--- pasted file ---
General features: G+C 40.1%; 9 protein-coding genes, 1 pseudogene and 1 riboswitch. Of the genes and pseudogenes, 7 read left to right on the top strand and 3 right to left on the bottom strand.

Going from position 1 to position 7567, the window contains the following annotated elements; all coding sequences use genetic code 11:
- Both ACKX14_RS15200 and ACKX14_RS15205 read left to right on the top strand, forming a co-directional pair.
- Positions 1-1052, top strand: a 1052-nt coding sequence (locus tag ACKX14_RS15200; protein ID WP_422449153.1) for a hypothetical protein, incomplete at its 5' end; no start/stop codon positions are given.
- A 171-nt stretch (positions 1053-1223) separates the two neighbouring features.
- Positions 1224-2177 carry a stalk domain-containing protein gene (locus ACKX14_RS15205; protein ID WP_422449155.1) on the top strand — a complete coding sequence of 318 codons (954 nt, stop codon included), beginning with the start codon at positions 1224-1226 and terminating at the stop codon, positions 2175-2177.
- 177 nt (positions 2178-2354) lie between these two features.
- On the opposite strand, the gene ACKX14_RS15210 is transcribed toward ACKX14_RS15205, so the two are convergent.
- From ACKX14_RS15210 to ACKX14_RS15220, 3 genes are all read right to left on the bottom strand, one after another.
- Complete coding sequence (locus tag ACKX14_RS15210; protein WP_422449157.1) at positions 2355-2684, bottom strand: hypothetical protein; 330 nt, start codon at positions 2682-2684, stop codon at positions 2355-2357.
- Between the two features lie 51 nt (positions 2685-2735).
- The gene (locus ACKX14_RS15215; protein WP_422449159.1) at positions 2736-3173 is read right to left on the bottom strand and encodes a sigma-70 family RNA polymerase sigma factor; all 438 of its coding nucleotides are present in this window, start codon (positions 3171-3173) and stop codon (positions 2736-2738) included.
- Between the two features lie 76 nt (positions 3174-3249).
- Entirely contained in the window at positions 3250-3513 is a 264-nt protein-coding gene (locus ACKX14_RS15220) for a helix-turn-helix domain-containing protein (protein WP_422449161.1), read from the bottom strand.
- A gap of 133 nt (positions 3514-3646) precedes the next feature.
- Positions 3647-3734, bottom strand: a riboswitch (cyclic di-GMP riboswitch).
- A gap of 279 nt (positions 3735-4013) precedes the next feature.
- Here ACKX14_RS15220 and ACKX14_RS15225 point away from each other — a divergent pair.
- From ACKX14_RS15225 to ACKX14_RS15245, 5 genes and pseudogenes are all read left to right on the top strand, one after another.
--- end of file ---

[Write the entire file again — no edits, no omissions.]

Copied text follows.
General features: G+C 40.1%; 9 protein-coding genes, 1 pseudogene and 1 riboswitch. Of the genes and pseudogenes, 7 read left to right on the top strand and 3 right to left on the bottom strand.

Going from position 1 to position 7567, the window contains the following annotated elements; all coding sequences use genetic code 11:
- Both ACKX14_RS15200 and ACKX14_RS15205 read left to right on the top strand, forming a co-directional pair.
- Positions 1-1052, top strand: a 1052-nt coding sequence (locus tag ACKX14_RS15200; protein ID WP_422449153.1) for a hypothetical protein, incomplete at its 5' end; no start/stop codon positions are given.
- A 171-nt stretch (positions 1053-1223) separates the two neighbouring features.
- Positions 1224-2177 carry a stalk domain-containing protein gene (locus ACKX14_RS15205; protein ID WP_422449155.1) on the top strand — a complete coding sequence of 318 codons (954 nt, stop codon included), beginning with the start codon at positions 1224-1226 and terminating at the stop codon, positions 2175-2177.
- 177 nt (positions 2178-2354) lie between these two features.
- On the opposite strand, the gene ACKX14_RS15210 is transcribed toward ACKX14_RS15205, so the two are convergent.
- From ACKX14_RS15210 to ACKX14_RS15220, 3 genes are all read right to left on the bottom strand, one after another.
- Complete coding sequence (locus tag ACKX14_RS15210; protein WP_422449157.1) at positions 2355-2684, bottom strand: hypothetical protein; 330 nt, start codon at positions 2682-2684, stop codon at positions 2355-2357.
- Between the two features lie 51 nt (positions 2685-2735).
- The gene (locus ACKX14_RS15215; protein WP_422449159.1) at positions 2736-3173 is read right to left on the bottom strand and encodes a sigma-70 family RNA polymerase sigma factor; all 438 of its coding nucleotides are present in this window, start codon (positions 3171-3173) and stop codon (positions 2736-2738) included.
- Between the two features lie 76 nt (positions 3174-3249).
- Entirely contained in the window at positions 3250-3513 is a 264-nt protein-coding gene (locus ACKX14_RS15220) for a helix-turn-helix domain-containing protein (protein WP_422449161.1), read from the bottom strand.
- A gap of 133 nt (positions 3514-3646) precedes the next feature.
- Positions 3647-3734, bottom strand: a riboswitch (cyclic di-GMP riboswitch).
- A gap of 279 nt (positions 3735-4013) precedes the next feature.
- Here ACKX14_RS15220 and ACKX14_RS15225 point away from each other — a divergent pair.
- From ACKX14_RS15225 to ACKX14_RS15245, 5 genes and pseudogenes are all read left to right on the top strand, one after another.